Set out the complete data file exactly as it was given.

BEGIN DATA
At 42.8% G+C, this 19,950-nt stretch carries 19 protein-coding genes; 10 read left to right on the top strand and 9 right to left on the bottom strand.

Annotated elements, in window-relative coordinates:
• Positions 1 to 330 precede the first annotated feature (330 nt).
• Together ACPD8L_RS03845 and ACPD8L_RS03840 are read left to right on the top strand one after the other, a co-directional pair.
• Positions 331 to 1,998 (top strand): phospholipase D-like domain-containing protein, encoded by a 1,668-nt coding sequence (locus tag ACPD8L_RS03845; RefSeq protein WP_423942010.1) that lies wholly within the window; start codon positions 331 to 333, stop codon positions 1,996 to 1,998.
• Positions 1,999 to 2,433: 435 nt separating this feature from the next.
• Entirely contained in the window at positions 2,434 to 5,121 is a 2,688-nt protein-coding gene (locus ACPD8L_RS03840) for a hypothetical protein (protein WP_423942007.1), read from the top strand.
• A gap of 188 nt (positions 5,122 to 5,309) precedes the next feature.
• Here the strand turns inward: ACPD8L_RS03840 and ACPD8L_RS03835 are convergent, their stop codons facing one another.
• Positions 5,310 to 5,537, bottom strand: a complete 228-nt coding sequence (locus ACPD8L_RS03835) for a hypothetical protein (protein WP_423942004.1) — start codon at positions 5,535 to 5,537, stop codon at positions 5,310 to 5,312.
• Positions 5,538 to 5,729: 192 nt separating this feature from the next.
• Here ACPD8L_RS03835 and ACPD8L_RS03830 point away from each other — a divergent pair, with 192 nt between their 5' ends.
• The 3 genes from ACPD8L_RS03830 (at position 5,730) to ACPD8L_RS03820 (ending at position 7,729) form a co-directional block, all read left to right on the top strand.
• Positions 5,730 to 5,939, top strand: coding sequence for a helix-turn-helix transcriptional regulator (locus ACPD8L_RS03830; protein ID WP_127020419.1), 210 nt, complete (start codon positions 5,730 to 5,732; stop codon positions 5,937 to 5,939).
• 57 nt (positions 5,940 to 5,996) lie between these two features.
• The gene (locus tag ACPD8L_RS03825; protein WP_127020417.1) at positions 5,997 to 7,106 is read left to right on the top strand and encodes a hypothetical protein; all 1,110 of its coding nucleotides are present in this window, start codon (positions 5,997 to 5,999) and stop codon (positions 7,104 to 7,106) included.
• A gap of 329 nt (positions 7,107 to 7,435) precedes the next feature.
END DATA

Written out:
At 42.8% G+C, this 19,950-nt stretch carries 19 protein-coding genes; 10 read left to right on the top strand and 9 right to left on the bottom strand.

Annotated elements, in window-relative coordinates:
• Positions 1 to 330 precede the first annotated feature (330 nt).
• Together ACPD8L_RS03845 and ACPD8L_RS03840 are read left to right on the top strand one after the other, a co-directional pair.
• Positions 331 to 1,998 (top strand): phospholipase D-like domain-containing protein, encoded by a 1,668-nt coding sequence (locus tag ACPD8L_RS03845; RefSeq protein WP_423942010.1) that lies wholly within the window; start codon positions 331 to 333, stop codon positions 1,996 to 1,998.
• Positions 1,999 to 2,433: 435 nt separating this feature from the next.
• Entirely contained in the window at positions 2,434 to 5,121 is a 2,688-nt protein-coding gene (locus ACPD8L_RS03840) for a hypothetical protein (protein WP_423942007.1), read from the top strand.
• A gap of 188 nt (positions 5,122 to 5,309) precedes the next feature.
• Here the strand turns inward: ACPD8L_RS03840 and ACPD8L_RS03835 are convergent, their stop codons facing one another.
• Positions 5,310 to 5,537, bottom strand: a complete 228-nt coding sequence (locus ACPD8L_RS03835) for a hypothetical protein (protein WP_423942004.1) — start codon at positions 5,535 to 5,537, stop codon at positions 5,310 to 5,312.
• Positions 5,538 to 5,729: 192 nt separating this feature from the next.
• Here ACPD8L_RS03835 and ACPD8L_RS03830 point away from each other — a divergent pair, with 192 nt between their 5' ends.
• The 3 genes from ACPD8L_RS03830 (at position 5,730) to ACPD8L_RS03820 (ending at position 7,729) form a co-directional block, all read left to right on the top strand.
• Positions 5,730 to 5,939, top strand: coding sequence for a helix-turn-helix transcriptional regulator (locus ACPD8L_RS03830; protein ID WP_127020419.1), 210 nt, complete (start codon positions 5,730 to 5,732; stop codon positions 5,937 to 5,939).
• 57 nt (positions 5,940 to 5,996) lie between these two features.
• The gene (locus tag ACPD8L_RS03825; protein WP_127020417.1) at positions 5,997 to 7,106 is read left to right on the top strand and encodes a hypothetical protein; all 1,110 of its coding nucleotides are present in this window, start codon (positions 5,997 to 5,999) and stop codon (positions 7,104 to 7,106) included.
• A gap of 329 nt (positions 7,107 to 7,435) precedes the next feature.